Infoscience

Thesis

Advanced Plasmonic Nanostructures for Engineering Fluorescence Applications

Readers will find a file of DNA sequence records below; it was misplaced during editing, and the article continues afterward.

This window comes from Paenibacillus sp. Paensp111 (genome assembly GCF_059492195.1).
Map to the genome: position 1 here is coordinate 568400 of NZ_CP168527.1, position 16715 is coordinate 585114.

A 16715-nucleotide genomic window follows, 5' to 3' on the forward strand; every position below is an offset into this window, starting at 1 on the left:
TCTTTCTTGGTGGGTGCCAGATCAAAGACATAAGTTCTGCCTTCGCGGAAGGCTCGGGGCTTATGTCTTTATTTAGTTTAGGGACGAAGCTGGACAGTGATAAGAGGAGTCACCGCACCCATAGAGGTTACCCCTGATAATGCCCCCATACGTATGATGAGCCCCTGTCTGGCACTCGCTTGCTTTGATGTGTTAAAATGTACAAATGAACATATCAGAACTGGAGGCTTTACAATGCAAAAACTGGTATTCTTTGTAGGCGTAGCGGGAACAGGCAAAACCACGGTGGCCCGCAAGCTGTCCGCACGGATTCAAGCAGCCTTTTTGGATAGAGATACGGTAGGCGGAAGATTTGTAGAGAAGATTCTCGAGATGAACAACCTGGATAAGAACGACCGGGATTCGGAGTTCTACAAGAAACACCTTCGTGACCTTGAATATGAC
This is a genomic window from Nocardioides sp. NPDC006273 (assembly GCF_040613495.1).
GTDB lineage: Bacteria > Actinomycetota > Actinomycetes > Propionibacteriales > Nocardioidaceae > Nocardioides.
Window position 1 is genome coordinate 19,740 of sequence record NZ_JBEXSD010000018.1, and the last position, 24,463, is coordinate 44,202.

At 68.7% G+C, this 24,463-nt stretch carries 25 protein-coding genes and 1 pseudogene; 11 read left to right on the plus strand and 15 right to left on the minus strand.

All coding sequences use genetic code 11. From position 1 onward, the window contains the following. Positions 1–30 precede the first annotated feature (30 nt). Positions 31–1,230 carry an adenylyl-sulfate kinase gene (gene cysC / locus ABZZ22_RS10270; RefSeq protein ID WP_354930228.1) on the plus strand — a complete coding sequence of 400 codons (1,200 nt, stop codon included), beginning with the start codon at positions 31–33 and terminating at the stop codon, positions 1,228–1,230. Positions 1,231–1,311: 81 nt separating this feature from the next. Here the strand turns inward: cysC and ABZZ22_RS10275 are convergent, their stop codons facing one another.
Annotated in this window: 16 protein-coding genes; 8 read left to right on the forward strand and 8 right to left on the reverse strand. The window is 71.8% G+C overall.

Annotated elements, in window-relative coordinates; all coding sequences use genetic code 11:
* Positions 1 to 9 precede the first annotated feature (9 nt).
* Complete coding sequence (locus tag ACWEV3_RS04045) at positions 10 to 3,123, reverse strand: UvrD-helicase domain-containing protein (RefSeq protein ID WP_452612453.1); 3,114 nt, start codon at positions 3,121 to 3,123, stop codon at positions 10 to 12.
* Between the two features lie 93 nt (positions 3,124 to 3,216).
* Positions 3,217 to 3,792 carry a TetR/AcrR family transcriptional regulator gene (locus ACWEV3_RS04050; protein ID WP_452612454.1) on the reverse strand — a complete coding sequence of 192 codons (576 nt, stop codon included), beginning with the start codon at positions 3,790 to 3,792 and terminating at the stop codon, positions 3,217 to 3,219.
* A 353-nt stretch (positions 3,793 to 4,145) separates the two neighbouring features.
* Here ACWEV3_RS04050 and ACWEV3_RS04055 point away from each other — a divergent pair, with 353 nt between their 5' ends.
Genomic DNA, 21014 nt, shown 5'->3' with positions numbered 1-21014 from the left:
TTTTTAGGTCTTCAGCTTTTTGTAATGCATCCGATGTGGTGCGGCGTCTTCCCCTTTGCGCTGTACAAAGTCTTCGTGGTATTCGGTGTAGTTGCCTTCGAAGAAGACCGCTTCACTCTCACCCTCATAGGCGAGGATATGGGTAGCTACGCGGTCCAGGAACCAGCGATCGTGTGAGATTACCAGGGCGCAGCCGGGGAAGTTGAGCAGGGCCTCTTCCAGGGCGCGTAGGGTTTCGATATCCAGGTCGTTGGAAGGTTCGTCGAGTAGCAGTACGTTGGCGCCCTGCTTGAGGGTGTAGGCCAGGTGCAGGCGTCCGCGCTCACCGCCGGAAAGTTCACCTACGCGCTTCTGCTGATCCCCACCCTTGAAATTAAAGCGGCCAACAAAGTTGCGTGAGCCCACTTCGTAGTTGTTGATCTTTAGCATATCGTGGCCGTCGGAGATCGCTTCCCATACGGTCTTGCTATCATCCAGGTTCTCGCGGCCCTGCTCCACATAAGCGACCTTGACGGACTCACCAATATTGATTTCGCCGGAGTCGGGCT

The appeal of plasmonics lies in the unique properties of coinage metal nanoparticles to strongly confine and enhance electromagnetic fields at the subwavelength. A simple 50 nm colloidal plasmonic particle can not only break the classical diffraction limit and produce subwavelength imaging, but it can also absorb light for killing cancer cells. A dipole gap antenna or a nanohole in a thin filmcan concentrate light below 10 nm, thus opening many perspectives, such as highly enhanced non-linear optics, extremely sensitive biosensors, Raman spectroscopy and single molecule detection. This thesis is oriented toward the design of new types of positive and negative plasmonic nanostructures can produce homogeneous plasmonic hot spots, where the electromagnetic field is dramatically enhanced. Electron beam lithography and focused ion beam milling are the twomethods used in this thesis to fabricate antennas. I have developed different original procedures to satisfy the specific fabrication requirements for different geometries. For instance, a dose adjustment technique is developed to achieve the effectively designed antenna gap and linewidth. Alignment accuracy is improved by adding one level of markers, which helps reaching the resolution limit of the system. The difficult liftoff problem caused by proximity effect is overcome by using single point exposure. Ion beam etching technique is applied to obtain perfectly symmetric three-dimensional sandwich structures. Small gaps for the negative antennas are obtained by adding a mask layer on top of soft metals. Most plasmonic nanostructures reported in the literature use gold asmetal, although silver is less absorbing and would provide even stronger enhancement factors. Unfortunately, silver deteriorates extremely rapidly. This has motivated me to investigate the deterioration mechanisms of silver. The common wisdom that oxidation and sulfidation cause the fast deterioration of silver antennas is proved questionable. On the contrary, I found that water or high relative humidity plays a crucial role for the deterioration of silver nanostructures. We have developed a dehydration process to remove the physically adsorbed water on the surface of the nanostructures; the silver antennas treated this way were found to be morphological stable with unaltered optical properties for over 14 weeks. The surface roughness of silver films treated in the same way were also significantly improved. These stable silver films and nanostructureswere used to fabricate different types of plasmonic antennas, including negative metallic nanohole antennas and sandwich cavity antenna, to study experimentally the interaction between fluorescent molecules and plasmonics nanostructures. The negative antennas exhibit a thickness-dependent fluorescence enhancement because the near-field enhancement becomes larger as the thickness of the antenna increases; the emission directionality is also improved for thick structures. Using surface chemical functionalization, molecules have also been placed directly in themiddle of the sandwich cavity, where the near-field enhancement is strongest. Unfortunately, the measured fluorescence enhancement is rather low; possibly caused by the non-uniform near-field enhancement in cavity and the quenching caused by the metal proximity. The last part of the thesis is dedicated to exploiting plasmonic hot spots with Fano-resonant plasmonic nanostructures.

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